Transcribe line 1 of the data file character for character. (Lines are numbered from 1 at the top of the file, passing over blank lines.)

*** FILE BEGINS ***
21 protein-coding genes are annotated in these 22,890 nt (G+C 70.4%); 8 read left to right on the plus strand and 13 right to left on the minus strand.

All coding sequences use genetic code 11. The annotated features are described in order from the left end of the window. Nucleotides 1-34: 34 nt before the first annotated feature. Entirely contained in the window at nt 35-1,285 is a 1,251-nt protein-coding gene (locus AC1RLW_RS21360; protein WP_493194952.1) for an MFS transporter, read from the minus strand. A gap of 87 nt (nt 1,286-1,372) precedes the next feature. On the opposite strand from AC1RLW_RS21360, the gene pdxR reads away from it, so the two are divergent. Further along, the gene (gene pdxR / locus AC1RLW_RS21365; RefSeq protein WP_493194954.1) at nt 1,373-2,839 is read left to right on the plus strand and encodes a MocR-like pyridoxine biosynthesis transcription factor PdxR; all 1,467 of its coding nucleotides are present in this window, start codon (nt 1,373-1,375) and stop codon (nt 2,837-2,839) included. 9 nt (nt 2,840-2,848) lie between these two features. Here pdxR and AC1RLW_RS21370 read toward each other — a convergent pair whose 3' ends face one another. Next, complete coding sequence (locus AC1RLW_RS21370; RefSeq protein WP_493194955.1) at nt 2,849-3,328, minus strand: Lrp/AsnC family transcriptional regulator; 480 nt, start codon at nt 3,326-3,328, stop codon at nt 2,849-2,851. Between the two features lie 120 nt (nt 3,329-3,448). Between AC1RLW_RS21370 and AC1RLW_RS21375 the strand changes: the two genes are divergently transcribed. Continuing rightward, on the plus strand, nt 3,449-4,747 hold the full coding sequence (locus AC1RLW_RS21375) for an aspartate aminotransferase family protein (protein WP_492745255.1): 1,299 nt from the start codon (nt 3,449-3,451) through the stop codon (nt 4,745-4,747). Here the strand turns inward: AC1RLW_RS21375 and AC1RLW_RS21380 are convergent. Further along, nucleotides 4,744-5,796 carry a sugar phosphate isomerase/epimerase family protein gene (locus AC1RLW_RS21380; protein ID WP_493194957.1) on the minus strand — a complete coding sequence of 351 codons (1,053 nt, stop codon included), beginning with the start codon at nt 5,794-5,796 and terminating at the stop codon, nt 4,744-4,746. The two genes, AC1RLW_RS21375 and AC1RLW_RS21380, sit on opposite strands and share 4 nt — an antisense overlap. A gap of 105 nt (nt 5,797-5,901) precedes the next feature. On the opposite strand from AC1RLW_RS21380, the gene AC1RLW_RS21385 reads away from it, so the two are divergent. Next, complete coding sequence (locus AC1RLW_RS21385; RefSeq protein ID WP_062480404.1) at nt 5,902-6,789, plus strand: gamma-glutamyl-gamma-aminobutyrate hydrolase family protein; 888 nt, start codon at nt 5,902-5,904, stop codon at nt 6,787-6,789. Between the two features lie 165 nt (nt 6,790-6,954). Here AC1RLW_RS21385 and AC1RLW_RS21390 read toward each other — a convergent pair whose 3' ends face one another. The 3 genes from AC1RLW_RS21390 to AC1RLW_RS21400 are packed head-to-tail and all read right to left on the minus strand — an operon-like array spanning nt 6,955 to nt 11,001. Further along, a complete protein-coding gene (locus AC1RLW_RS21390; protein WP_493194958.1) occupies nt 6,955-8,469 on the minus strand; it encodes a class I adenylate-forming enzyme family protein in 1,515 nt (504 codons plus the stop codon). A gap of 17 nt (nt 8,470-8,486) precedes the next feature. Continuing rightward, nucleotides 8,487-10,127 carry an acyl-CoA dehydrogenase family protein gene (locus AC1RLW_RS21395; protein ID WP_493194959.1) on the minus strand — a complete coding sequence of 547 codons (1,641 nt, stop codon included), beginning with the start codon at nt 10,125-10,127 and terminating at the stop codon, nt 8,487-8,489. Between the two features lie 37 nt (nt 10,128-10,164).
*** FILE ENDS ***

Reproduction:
21 protein-coding genes are annotated in these 22,890 nt (G+C 70.4%); 8 read left to right on the plus strand and 13 right to left on the minus strand.